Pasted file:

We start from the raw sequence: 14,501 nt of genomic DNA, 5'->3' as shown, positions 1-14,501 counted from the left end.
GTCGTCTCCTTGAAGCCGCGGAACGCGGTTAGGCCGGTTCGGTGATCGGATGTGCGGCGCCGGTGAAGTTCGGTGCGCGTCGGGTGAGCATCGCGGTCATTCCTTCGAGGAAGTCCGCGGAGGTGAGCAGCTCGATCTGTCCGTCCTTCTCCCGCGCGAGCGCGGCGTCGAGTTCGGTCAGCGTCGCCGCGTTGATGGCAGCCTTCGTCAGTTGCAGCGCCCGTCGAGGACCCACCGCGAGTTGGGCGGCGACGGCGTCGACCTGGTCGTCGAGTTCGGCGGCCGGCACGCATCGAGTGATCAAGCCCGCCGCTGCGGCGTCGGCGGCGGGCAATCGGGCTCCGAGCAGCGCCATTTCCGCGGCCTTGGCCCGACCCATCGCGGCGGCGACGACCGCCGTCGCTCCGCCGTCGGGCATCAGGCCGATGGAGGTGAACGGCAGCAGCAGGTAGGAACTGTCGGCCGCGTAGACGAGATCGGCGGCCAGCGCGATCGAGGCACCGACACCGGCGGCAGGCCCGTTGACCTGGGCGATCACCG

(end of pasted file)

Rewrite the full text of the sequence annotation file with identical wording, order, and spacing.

We start from the raw sequence: 14,501 nt of genomic DNA, 5'->3' as shown, positions 1-14,501 counted from the left end.
GTCGTCTCCTTGAAGCCGCGGAACGCGGTTAGGCCGGTTCGGTGATCGGATGTGCGGCGCCGGTGAAGTTCGGTGCGCGTCGGGTGAGCATCGCGGTCATTCCTTCGAGGAAGTCCGCGGAGGTGAGCAGCTCGATCTGTCCGTCCTTCTCCCGCGCGAGCGCGGCGTCGAGTTCGGTCAGCGTCGCCGCGTTGATGGCAGCCTTCGTCAGTTGCAGCGCCCGTCGAGGACCCACCGCGAGTTGGGCGGCGACGGCGTCGACCTGGTCGTCGAGTTCGGCGGCCGGCACGCATCGAGTGATCAAGCCCGCCGCTGCGGCGTCGGCGGCGGGCAATCGGGCTCCGAGCAGCGCCATTTCCGCGGCCTTGGCCCGACCCATCGCGGCGGCGACGACCGCCGTCGCTCCGCCGTCGGGCATCAGGCCGATGGAGGTGAACGGCAGCAGCAGGTAGGAACTGTCGGCCGCGTAGACGAGATCGGCGGCCAGCGCGATCGAGGCACCGACACCGGCGGCAGGCCCGTTGACCTGGGCGATCACCG